In the wake of Rafael Perez's allegations of widespread corruption in the Los
Angeles Police Department, several studies were commissioned to analyze his
charges. The much-criticized L.A.P.D. internal Board of Inquiry report,
published in March 2000, blamed individual misconduct and managerial shortcomings within Rampart CRASH for the scandal, and made
many recommendations for policy and procedural changes. Two studies were
published in response to the L.A.P.D.'s inquiry: an independent analysis of
the Board of Inquiry report commissioned by the Police Protective League, and a
study undertaken at the behest of the Police Commission. Both concluded a
greater need for structural reform within the L.A.P.D., as well as the
necessity to strengthen civilian oversight of the department.
"L.A.P.D. Board of Inquiry into the Rampart Area Corruption Incident"
The Rampart Board of Inquiry was convened by L.A.P.D. Chief Bernard Parks on
September 21, 1999 and the results of its investigation into the causes of the
Rampart scandal were released in March 2000. The report concluded that "the
Rampart corruption incident occurred because a few individuals decided to
engage in blatant misconduct, and in some cases, criminal behavior."
It outlined in detail the history and practices of Rampart CRASH, based on the
allegations of Rafael Perez, and cited the inexperience of the unit's officers,
their lack of supervision, and their unauthorized use of confidential
informants as "troublesome." It made 108 recommendations for changes in
L.A.P.D. policies and procedures, including: better screening and training of
police officer candidates; more vigorous investigations of personnel complaints
made by the community; returning to a smaller ratio of patrol officers per
supervisor; and stricter protocols for internal audits. The Board of Inquiry
report was widely criticized for not addressing structural problems within the
department that may have allowed a corrupt culture to fester in divisions such
as Rampart CRASH.
"An Independent Analysis of the Los Angeles Police Department's Board of
Inquiry Report on the Rampart Scandal"
Published in September 2000, this analysis was undertaken by Professor Erwin
Chemerinsky, a law professor at the University of Southern California, at the
request of the Police Protective League. Chemerinsky outlined six specific
criticisms of the Board of Inquiry report: that the L.A.P.D. minimized the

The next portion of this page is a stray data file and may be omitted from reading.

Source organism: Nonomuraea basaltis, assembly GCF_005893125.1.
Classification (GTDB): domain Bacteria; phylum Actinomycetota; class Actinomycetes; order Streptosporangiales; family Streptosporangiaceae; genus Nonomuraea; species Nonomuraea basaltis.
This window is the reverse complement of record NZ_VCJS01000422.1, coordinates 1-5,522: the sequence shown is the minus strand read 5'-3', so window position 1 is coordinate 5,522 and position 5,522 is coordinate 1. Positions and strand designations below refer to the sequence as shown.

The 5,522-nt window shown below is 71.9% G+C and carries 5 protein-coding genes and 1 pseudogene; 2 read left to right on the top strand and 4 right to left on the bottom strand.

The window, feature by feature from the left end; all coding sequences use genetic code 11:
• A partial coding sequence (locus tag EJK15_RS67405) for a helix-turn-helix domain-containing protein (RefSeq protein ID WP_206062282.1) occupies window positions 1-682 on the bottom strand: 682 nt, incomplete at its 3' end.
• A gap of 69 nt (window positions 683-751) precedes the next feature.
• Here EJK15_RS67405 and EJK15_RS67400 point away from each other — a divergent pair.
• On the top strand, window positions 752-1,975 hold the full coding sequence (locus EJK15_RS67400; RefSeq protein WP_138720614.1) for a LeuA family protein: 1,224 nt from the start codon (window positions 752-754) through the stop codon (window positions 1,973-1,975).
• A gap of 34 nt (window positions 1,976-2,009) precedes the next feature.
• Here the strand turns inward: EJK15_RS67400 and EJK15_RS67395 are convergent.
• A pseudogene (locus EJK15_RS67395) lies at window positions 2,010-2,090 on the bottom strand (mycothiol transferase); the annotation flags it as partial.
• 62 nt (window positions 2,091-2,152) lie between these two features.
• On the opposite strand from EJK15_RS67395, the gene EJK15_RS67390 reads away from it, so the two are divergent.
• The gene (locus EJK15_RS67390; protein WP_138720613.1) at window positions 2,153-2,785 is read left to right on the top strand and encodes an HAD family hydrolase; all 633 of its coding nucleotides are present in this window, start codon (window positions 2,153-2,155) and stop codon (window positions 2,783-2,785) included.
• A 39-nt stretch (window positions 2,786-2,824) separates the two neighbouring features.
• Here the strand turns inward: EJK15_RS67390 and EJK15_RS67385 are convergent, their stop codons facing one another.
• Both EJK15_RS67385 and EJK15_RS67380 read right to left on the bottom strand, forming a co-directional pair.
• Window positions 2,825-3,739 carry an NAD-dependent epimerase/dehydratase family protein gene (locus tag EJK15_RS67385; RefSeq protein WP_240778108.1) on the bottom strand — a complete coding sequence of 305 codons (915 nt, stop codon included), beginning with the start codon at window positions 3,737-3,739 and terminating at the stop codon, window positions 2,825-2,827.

scope and nature of the corruption; that it failed to recognize the problematic
nature of the L.A.P.D.'s internal culture; that it failed to consider the need
for structural reforms, including reforming the Police Commission and
strengthening the Inspector General's Office; that it minimized problems in the
L.A.P.D.'s disciplinary system; that it failed to address problems in how the
L.A.P.D. handles excessive force cases, including officer-involved shootings;
and that the L.A.P.D.'s report failed to recognize problems throughout Los
Angeles County's criminal justice system.
Among other recommendations, Chemerinsky called for an independent commission
to investigate corruption; a consent decree between the City of Los Angeles and
the Justice Department to monitor effective reform; and independent reviews of
the justice system to address potentially overzealous prosecutions that
overlook discrepancies in an effort to win criminal cases.
Read the executive summary of Chemerinsky's report.
"Report of the Rampart Independent Review Panel"
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This report was tasked by the Police Commission to look beyond L.A.P.D.
operations and consider the "structural issues" of the department, as well as
"examine the broader issues raised by [Perez's] allegations." The panel was
made up of over 190 community members and its report, published in November
2000, issued 72 findings and 86 recommendations. It strongly criticized weak
civilian oversight of the L.A.P.D., noting that Police Commission had been
"undermined by the Mayor's Office" and that the Inspector General's Office had
been "hindered by ... lack of cooperation by the [L.A.P.D.] in responding to
requests for information." It recommended financially compensating members of
the Police Commission and directing more resources towards the Inspector
General's Office. Noting "alarmingly low" morale within the department, the
report determined that officers "overwhelmingly resent and lack confidence in
the Department's disciplinary system ... [which is] undermining effective and
ethical law enforcement." It found a "code of silence" permeating the
L.A.P.D., and suggested mechanisms be created whereby officers could report
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